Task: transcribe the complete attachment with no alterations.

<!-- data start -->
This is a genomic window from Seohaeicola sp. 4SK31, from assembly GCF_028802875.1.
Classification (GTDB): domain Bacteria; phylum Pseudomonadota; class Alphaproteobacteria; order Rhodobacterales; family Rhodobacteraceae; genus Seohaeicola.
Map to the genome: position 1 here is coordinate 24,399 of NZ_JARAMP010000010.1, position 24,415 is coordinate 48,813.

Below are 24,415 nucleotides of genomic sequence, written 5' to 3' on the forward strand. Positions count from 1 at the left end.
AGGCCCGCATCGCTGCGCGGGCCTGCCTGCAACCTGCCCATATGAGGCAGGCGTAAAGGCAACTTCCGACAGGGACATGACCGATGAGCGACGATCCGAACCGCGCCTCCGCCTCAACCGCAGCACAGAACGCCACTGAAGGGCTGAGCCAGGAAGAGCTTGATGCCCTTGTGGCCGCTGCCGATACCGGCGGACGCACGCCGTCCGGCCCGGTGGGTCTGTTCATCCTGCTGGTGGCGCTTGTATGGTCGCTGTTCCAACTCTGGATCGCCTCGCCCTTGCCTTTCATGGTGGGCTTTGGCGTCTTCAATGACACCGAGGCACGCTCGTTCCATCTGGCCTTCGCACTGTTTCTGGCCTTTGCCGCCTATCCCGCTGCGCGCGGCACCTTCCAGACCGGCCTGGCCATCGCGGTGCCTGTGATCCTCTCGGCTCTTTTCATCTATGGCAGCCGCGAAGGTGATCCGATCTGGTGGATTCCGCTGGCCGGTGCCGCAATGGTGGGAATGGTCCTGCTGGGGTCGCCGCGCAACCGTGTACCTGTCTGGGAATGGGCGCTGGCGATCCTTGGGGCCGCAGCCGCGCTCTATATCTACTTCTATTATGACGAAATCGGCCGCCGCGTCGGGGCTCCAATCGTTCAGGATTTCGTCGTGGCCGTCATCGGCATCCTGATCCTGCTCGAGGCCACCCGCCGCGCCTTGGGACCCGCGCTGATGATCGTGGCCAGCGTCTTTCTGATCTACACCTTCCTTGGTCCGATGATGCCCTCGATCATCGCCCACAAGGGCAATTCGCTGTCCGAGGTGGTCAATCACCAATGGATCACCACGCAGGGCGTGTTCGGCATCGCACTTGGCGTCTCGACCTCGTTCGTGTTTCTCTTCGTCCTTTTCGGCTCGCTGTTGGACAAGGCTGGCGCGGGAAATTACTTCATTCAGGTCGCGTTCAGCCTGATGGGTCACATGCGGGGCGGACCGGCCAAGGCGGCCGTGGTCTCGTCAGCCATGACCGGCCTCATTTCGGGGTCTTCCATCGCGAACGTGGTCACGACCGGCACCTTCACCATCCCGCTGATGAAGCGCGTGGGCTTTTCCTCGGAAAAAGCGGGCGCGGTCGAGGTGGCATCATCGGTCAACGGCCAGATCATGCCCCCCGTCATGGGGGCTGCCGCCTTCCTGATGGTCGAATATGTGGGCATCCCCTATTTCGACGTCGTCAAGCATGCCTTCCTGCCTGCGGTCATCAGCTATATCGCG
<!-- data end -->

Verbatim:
This is a genomic window from Seohaeicola sp. 4SK31, from assembly GCF_028802875.1.
Classification (GTDB): domain Bacteria; phylum Pseudomonadota; class Alphaproteobacteria; order Rhodobacterales; family Rhodobacteraceae; genus Seohaeicola.
Map to the genome: position 1 here is coordinate 24,399 of NZ_JARAMP010000010.1, position 24,415 is coordinate 48,813.

Below are 24,415 nucleotides of genomic sequence, written 5' to 3' on the forward strand. Positions count from 1 at the left end.
AGGCCCGCATCGCTGCGCGGGCCTGCCTGCAACCTGCCCATATGAGGCAGGCGTAAAGGCAACTTCCGACAGGGACATGACCGATGAGCGACGATCCGAACCGCGCCTCCGCCTCAACCGCAGCACAGAACGCCACTGAAGGGCTGAGCCAGGAAGAGCTTGATGCCCTTGTGGCCGCTGCCGATACCGGCGGACGCACGCCGTCCGGCCCGGTGGGTCTGTTCATCCTGCTGGTGGCGCTTGTATGGTCGCTGTTCCAACTCTGGATCGCCTCGCCCTTGCCTTTCATGGTGGGCTTTGGCGTCTTCAATGACACCGAGGCACGCTCGTTCCATCTGGCCTTCGCACTGTTTCTGGCCTTTGCCGCCTATCCCGCTGCGCGCGGCACCTTCCAGACCGGCCTGGCCATCGCGGTGCCTGTGATCCTCTCGGCTCTTTTCATCTATGGCAGCCGCGAAGGTGATCCGATCTGGTGGATTCCGCTGGCCGGTGCCGCAATGGTGGGAATGGTCCTGCTGGGGTCGCCGCGCAACCGTGTACCTGTCTGGGAATGGGCGCTGGCGATCCTTGGGGCCGCAGCCGCGCTCTATATCTACTTCTATTATGACGAAATCGGCCGCCGCGTCGGGGCTCCAATCGTTCAGGATTTCGTCGTGGCCGTCATCGGCATCCTGATCCTGCTCGAGGCCACCCGCCGCGCCTTGGGACCCGCGCTGATGATCGTGGCCAGCGTCTTTCTGATCTACACCTTCCTTGGTCCGATGATGCCCTCGATCATCGCCCACAAGGGCAATTCGCTGTCCGAGGTGGTCAATCACCAATGGATCACCACGCAGGGCGTGTTCGGCATCGCACTTGGCGTCTCGACCTCGTTCGTGTTTCTCTTCGTCCTTTTCGGCTCGCTGTTGGACAAGGCTGGCGCGGGAAATTACTTCATTCAGGTCGCGTTCAGCCTGATGGGTCACATGCGGGGCGGACCGGCCAAGGCGGCCGTGGTCTCGTCAGCCATGACCGGCCTCATTTCGGGGTCTTCCATCGCGAACGTGGTCACGACCGGCACCTTCACCATCCCGCTGATGAAGCGCGTGGGCTTTTCCTCGGAAAAAGCGGGCGCGGTCGAGGTGGCATCATCGGTCAACGGCCAGATCATGCCCCCCGTCATGGGGGCTGCCGCCTTCCTGATGGTCGAATATGTGGGCATCCCCTATTTCGACGTCGTCAAGCATGCCTTCCTGCCTGCGGTCATCAGCTATATCGCG